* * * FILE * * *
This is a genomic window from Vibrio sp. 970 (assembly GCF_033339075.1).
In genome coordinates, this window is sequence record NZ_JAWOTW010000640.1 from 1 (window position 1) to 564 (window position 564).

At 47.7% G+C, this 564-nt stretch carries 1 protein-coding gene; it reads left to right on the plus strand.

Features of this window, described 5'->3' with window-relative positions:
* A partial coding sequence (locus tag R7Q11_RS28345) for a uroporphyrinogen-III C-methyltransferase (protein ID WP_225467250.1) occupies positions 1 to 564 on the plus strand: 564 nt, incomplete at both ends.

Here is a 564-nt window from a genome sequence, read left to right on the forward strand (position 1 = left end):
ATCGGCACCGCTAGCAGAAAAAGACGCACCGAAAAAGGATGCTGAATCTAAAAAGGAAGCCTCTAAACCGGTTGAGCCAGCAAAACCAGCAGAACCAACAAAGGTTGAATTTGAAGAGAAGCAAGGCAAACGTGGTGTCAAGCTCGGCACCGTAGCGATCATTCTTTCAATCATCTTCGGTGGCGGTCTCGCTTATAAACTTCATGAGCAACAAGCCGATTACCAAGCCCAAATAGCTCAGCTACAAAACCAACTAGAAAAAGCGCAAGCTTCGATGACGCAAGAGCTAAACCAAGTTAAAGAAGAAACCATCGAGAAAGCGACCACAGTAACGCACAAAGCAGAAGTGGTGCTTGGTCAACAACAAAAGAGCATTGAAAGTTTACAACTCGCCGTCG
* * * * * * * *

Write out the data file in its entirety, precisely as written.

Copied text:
This is a genomic window from Vibrio sp. 970 (assembly GCF_033339075.1).
In genome coordinates, this window is sequence record NZ_JAWOTW010000640.1 from 1 (window position 1) to 564 (window position 564).

At 47.7% G+C, this 564-nt stretch carries 1 protein-coding gene; it reads left to right on the plus strand.

Features of this window, described 5'->3' with window-relative positions:
* A partial coding sequence (locus tag R7Q11_RS28345) for a uroporphyrinogen-III C-methyltransferase (protein ID WP_225467250.1) occupies positions 1 to 564 on the plus strand: 564 nt, incomplete at both ends.

Here is a 564-nt window from a genome sequence, read left to right on the forward strand (position 1 = left end):
ATCGGCACCGCTAGCAGAAAAAGACGCACCGAAAAAGGATGCTGAATCTAAAAAGGAAGCCTCTAAACCGGTTGAGCCAGCAAAACCAGCAGAACCAACAAAGGTTGAATTTGAAGAGAAGCAAGGCAAACGTGGTGTCAAGCTCGGCACCGTAGCGATCATTCTTTCAATCATCTTCGGTGGCGGTCTCGCTTATAAACTTCATGAGCAACAAGCCGATTACCAAGCCCAAATAGCTCAGCTACAAAACCAACTAGAAAAAGCGCAAGCTTCGATGACGCAAGAGCTAAACCAAGTTAAAGAAGAAACCATCGAGAAAGCGACCACAGTAACGCACAAAGCAGAAGTGGTGCTTGGTCAACAACAAAAGAGCATTGAAAGTTTACAACTCGCCGTCG